Measuring baby salmon
Jordan Colby, a researcher with UC Davis, measures baby salmon in a flooded rice field in Robbins. REUTERS/Nathan Frandino

In an experiment a decade in the making, biologists are releasing hatchery salmon onto flooded Northern California rice fields, seeking to replenish endangered fish species while simultaneously benefiting the farmers’ business model.

At a time when environmentalists are often pitted against agribusiness in California’s water wars, conservation scientists and rice farmers are working together, trying to reclaim the great flood plains of the Sacramento River for salmon habitat.

Their task is daunting. California’s wetlands have all but disappeared, converted into farms and cities in one of the great engineering feats, or environmental crimes, of the 20th century.

Now, for the cost and inconvenience of flooding their fields, rice farmers are earning goodwill and betting that a healthy salmon population will avoid new regulations to protect wildlife and keep adequate water flowing.

In recent years, biologists discovered that as rice straw decomposes in flooded fields it creates a broth rich in fish food. They call it “zoop soup.”

“The zooplankton are so big and they’re so juicy, it’s like filet mignon,” said Andrew Rypel, a professor of fish ecology at the University of California Davis and lead investigator on the project.

After fattening up on their zooplankton, the salmon return to the river, swim downstream and beneath the Golden Gate Bridge on their way to sea, returning years later to spawn the next generation.

The university’s researchers have joined the California Rice Commission, the conservation group California Trout and the U.S. Department of Agriculture on the project, seeking to reverse the trend toward dwindling fish populations as a result of human re-engineering of the state’s waterways and, in recent years, extreme drought exacerbated by climate change.

“We don’t want to just sit silently while extinctions happen,” Rypel said.

Before industrialization, the northern end of California’s Central Valley was a miles-wide flood plain straddling the Sacramento River — a natural feeding ground for fish.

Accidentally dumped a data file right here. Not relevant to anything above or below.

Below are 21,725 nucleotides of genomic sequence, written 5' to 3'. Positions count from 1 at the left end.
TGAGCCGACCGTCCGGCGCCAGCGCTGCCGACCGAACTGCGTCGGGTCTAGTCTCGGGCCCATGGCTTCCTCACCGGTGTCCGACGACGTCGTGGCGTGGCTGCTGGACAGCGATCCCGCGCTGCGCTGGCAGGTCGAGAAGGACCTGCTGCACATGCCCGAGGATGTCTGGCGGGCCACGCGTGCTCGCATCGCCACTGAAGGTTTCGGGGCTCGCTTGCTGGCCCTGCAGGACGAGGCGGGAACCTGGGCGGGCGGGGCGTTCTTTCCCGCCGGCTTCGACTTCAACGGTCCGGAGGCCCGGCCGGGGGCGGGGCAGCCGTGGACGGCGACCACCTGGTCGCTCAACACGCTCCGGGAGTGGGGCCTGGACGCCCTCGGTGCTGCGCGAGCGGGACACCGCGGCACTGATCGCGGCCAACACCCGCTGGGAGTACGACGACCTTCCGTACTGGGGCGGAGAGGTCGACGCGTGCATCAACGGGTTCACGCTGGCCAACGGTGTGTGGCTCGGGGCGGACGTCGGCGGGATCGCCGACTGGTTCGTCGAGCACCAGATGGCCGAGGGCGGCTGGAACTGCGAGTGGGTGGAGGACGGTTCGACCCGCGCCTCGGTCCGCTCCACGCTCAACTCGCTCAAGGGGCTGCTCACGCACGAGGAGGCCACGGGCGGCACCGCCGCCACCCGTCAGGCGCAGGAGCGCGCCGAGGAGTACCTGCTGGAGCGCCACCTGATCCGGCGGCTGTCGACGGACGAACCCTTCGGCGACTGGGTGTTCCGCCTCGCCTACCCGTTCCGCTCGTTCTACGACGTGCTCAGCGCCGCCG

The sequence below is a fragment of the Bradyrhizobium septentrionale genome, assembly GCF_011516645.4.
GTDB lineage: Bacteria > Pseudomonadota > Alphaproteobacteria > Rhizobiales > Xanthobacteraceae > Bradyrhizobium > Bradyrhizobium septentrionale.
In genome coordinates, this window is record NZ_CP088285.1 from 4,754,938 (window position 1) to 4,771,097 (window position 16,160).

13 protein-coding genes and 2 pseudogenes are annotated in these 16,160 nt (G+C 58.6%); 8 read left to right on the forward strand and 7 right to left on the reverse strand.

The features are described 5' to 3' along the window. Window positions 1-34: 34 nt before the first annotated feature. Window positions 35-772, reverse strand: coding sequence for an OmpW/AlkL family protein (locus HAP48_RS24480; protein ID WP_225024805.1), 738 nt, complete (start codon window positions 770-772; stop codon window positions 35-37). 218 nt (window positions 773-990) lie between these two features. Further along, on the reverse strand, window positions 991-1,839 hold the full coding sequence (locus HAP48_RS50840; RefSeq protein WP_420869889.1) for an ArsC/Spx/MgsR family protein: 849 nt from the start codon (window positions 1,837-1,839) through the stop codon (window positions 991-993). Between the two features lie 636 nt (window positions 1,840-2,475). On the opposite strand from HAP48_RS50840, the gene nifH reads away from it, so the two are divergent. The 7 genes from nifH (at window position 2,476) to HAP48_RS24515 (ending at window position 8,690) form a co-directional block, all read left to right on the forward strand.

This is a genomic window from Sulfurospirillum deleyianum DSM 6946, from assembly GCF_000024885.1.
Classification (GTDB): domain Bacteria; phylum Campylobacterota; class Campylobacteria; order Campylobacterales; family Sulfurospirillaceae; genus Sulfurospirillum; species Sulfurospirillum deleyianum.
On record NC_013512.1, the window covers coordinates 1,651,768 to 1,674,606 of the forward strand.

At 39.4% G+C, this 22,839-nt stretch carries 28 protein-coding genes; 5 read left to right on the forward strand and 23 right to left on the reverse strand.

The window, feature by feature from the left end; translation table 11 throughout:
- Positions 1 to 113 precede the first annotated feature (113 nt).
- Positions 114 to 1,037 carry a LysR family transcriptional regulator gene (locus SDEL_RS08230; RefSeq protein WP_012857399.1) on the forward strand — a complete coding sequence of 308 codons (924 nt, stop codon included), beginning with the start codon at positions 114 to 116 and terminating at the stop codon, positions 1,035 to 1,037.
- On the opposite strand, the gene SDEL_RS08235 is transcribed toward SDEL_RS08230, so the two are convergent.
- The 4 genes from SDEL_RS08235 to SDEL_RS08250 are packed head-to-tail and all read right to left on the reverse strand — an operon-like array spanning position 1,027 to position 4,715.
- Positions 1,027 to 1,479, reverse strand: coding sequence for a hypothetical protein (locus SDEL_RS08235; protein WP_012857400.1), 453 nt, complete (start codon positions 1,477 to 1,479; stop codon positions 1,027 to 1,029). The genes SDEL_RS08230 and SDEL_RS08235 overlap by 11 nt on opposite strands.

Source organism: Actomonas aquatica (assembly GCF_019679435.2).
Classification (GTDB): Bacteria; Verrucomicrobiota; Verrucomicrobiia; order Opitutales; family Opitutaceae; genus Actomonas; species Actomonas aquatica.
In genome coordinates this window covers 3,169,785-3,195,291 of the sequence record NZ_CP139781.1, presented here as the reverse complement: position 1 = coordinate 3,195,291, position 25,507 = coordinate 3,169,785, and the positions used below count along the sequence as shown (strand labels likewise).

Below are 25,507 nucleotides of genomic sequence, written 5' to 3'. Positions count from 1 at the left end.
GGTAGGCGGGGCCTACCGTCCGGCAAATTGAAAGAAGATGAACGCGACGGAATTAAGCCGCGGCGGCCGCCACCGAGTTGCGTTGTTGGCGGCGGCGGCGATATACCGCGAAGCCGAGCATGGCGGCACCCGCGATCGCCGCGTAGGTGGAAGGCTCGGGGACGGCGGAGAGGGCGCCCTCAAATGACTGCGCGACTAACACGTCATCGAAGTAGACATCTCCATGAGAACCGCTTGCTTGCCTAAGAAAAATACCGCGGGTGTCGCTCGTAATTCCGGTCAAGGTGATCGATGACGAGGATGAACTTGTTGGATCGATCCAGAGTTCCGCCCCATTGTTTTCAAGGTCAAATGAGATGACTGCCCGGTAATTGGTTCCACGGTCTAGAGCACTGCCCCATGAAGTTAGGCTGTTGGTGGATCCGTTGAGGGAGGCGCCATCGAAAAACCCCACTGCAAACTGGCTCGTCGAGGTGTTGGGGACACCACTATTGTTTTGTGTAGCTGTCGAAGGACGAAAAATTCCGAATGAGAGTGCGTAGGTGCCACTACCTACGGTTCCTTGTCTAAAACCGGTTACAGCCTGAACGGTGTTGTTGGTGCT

After one too many floods in the city of Sacramento, and realizing that Mississippi River-style levees were insufficient to contain the diluvial bounty, California built two bypasses in the Sacramento River for flood control and irrigation.

That land is ideal for farming rice, and about 500,000 acres are under cultivation today.

Though the natural state will never be restored, the flood plain can reconnect to the river. Enhancing salmon habitat in the flood plains helps the fish grow big early in life, improving their chances of survival.

So far the results show juveniles feeding in the rice fields grow two to five times faster than those in the river channel, said Carson Jeffres, another researcher with the UC Davis Center for Watershed Sciences.

Though the experiment has placed salmon on small parcels before, this winter marks the first time it has been tried on a large scale on a working rice farm. Conservation scientists hope to replicate the model on more farms in years to come.

The salmon project is using 389 acres on a pair of rice farms at the Sutter Bypass near Robbins, about 30 miles northwest of Sacramento. One farm is intentionally flooded with water and planted with hatchery fish, enabling the biologists to study their progress and tag some with microchips to track their movements.

A second farm is being prepared just in case the Sacramento overflows this year, delivering naturally spawned salmon.

Engineering of the 20th century rerouted the natural migration of water in California, speeding it from north to south. That turned the state into an economic powerhouse at the cost of decimating its fish. Some 83% of California’s freshwater fishes are in decline or extinct, according to UC Davis researchers, including the endangered winter-run and spring-run Chinook salmon.

Salmon that grow big early in life have the best chance to thrive, but California’s aquatic expressways lack the nutrients of the flood plain.

“We’re trying to … reactivate this floodplain and give the salmon a little bit of this floodplain back that they historically relied on,” said Paul Buttner of the California Rice Commission.

The project was inspired by changes that turned flooded rice farms into habitat for migrating ducks, geese and other waterfowl within the Pacific Flyway, a north-south corridor linking North and South America.

California rice farmers traditionally burned leftover rice straw after the autumn harvest until a 1991 state law banned the practice, largely in response to human complaints about smoke. When farmers started using water to break down rice straw, the smoke cleared and the birds started coming back.

Though no longer pristine wetlands, 90% of which have been lost in California, the rice fields enticed enough migratory birds to once again darken the sky, their honks and quacks bombinating across the valley.

Rypel, the UC Davis researcher, calls it “one of the great conservation stories in U.S. history.”